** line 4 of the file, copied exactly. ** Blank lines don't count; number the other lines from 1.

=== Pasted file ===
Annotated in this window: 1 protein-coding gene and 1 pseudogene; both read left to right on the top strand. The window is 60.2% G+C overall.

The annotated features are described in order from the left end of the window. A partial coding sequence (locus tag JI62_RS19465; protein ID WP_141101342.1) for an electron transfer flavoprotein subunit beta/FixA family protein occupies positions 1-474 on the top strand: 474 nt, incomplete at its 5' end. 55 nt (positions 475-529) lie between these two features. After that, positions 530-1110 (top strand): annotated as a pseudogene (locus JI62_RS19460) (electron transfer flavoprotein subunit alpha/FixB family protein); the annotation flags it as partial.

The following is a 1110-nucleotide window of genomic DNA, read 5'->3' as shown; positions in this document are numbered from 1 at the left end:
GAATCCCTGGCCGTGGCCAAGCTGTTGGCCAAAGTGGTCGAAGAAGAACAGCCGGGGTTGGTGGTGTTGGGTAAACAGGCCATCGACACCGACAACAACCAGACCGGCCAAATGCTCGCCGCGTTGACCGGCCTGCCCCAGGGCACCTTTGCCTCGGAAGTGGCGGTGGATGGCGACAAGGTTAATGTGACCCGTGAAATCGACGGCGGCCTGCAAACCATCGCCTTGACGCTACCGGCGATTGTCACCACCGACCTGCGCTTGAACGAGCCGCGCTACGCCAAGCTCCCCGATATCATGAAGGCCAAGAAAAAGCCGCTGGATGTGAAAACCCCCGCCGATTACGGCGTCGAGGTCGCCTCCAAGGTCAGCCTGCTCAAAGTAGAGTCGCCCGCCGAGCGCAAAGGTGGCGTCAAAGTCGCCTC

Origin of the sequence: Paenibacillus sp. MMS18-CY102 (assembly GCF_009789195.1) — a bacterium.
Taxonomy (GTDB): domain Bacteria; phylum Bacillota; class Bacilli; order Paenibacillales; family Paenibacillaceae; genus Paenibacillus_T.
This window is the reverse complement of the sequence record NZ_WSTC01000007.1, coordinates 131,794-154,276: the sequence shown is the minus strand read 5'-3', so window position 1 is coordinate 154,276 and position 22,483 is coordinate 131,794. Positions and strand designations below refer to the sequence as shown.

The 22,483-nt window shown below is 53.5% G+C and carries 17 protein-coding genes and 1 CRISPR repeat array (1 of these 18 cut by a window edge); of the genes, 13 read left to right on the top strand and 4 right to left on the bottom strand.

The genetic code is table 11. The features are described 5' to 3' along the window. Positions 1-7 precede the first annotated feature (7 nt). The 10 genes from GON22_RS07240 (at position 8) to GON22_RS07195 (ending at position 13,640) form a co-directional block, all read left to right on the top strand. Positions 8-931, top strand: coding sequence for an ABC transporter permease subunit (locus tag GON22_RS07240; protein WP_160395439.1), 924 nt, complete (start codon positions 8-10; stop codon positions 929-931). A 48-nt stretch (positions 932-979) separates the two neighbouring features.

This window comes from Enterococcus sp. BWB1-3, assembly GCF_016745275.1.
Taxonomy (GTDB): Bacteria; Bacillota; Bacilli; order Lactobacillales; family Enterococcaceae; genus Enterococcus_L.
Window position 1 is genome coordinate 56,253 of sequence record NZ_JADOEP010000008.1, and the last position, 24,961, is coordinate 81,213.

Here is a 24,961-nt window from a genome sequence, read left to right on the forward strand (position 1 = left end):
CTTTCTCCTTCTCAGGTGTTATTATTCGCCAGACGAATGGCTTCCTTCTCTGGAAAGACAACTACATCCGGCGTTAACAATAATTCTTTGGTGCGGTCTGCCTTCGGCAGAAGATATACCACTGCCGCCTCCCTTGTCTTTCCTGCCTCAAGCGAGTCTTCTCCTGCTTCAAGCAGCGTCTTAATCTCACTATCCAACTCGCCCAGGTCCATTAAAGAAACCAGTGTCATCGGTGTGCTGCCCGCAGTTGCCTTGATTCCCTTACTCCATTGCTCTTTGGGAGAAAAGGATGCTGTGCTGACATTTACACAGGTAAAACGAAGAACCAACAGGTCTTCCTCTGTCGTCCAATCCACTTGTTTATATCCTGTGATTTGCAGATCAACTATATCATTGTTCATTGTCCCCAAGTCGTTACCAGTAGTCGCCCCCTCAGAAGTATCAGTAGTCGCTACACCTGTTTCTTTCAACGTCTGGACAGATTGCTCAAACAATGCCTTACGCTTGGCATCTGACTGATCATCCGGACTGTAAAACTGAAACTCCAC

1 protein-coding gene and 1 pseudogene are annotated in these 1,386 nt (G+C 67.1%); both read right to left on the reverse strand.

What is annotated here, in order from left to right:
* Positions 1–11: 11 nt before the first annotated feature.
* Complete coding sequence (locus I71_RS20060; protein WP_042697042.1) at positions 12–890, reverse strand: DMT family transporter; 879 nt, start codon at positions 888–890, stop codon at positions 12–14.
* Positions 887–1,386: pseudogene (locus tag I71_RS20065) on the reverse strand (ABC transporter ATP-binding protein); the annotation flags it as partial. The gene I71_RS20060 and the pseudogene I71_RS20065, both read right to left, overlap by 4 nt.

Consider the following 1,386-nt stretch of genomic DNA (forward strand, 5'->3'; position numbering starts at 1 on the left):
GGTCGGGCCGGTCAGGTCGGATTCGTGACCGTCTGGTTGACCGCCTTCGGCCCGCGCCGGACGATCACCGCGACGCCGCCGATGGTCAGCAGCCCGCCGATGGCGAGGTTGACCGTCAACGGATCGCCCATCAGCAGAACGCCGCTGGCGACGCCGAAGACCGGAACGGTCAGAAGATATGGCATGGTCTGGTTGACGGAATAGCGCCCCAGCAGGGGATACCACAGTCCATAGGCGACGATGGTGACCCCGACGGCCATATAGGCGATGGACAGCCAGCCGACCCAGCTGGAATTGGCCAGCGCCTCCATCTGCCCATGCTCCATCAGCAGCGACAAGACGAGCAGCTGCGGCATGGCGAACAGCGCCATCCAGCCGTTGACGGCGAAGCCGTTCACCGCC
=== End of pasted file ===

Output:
GAATCCCTGGCCGTGGCCAAGCTGTTGGCCAAAGTGGTCGAAGAAGAACAGCCGGGGTTGGTGGTGTTGGGTAAACAGGCCATCGACACCGACAACAACCAGACCGGCCAAATGCTCGCCGCGTTGACCGGCCTGCCCCAGGGCACCTTTGCCTCGGAAGTGGCGGTGGATGGCGACAAGGTTAATGTGACCCGTGAAATCGACGGCGGCCTGCAAACCATCGCCTTGACGCTACCGGCGATTGTCACCACCGACCTGCGCTTGAACGAGCCGCGCTACGCCAAGCTCCCCGATATCATGAAGGCCAAGAAAAAGCCGCTGGATGTGAAAACCCCCGCCGATTACGGCGTCGAGGTCGCCTCCAAGGTCAGCCTGCTCAAAGTAGAGTCGCCCGCCGAGCGCAAAGGTGGCGTCAAAGTCGCCTC